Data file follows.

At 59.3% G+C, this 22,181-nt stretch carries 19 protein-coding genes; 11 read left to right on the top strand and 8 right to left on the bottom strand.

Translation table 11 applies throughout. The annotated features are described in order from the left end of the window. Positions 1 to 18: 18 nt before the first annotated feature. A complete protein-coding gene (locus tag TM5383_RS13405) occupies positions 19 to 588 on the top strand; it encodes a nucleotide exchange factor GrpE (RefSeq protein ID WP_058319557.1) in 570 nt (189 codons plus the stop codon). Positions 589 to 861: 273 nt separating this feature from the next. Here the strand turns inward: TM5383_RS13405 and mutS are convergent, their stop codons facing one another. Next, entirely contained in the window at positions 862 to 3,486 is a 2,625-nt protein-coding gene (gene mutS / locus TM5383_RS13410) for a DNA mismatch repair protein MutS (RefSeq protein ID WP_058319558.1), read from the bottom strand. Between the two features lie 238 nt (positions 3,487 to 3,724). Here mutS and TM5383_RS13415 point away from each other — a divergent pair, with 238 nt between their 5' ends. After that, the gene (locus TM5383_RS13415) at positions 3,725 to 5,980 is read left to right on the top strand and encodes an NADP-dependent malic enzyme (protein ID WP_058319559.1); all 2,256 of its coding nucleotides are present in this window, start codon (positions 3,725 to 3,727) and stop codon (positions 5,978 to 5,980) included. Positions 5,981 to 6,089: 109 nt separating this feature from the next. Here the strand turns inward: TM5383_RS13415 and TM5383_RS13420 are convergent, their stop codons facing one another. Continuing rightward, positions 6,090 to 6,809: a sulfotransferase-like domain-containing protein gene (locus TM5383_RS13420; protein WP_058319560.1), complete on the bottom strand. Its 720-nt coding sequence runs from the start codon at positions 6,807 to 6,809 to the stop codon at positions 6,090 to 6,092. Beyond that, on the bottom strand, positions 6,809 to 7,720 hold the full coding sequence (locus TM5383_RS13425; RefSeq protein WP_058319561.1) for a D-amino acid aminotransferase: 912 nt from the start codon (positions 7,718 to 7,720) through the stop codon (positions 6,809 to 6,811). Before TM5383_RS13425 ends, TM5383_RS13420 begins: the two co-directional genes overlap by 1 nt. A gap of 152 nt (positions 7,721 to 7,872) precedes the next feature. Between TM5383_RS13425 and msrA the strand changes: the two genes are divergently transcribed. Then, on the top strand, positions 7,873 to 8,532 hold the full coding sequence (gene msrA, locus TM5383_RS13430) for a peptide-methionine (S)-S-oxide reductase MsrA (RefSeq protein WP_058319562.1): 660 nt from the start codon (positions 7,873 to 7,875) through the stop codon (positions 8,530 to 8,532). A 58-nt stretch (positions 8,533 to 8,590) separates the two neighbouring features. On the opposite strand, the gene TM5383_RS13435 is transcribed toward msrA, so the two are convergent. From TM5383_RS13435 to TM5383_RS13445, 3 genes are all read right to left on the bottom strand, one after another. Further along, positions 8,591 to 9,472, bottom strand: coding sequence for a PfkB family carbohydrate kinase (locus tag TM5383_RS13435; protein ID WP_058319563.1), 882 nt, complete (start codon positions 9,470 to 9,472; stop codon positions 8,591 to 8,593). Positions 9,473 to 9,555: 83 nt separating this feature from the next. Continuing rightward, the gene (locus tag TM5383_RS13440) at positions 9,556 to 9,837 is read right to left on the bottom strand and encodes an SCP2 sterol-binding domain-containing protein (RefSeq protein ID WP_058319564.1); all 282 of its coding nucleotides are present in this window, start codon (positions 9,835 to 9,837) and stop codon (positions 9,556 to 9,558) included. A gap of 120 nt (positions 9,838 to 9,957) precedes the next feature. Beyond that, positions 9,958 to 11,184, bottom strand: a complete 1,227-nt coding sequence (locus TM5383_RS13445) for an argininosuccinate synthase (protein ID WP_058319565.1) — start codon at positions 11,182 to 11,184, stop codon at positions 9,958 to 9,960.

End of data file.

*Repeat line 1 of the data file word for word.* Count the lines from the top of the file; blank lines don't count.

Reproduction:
At 59.3% G+C, this 22,181-nt stretch carries 19 protein-coding genes; 11 read left to right on the top strand and 8 right to left on the bottom strand.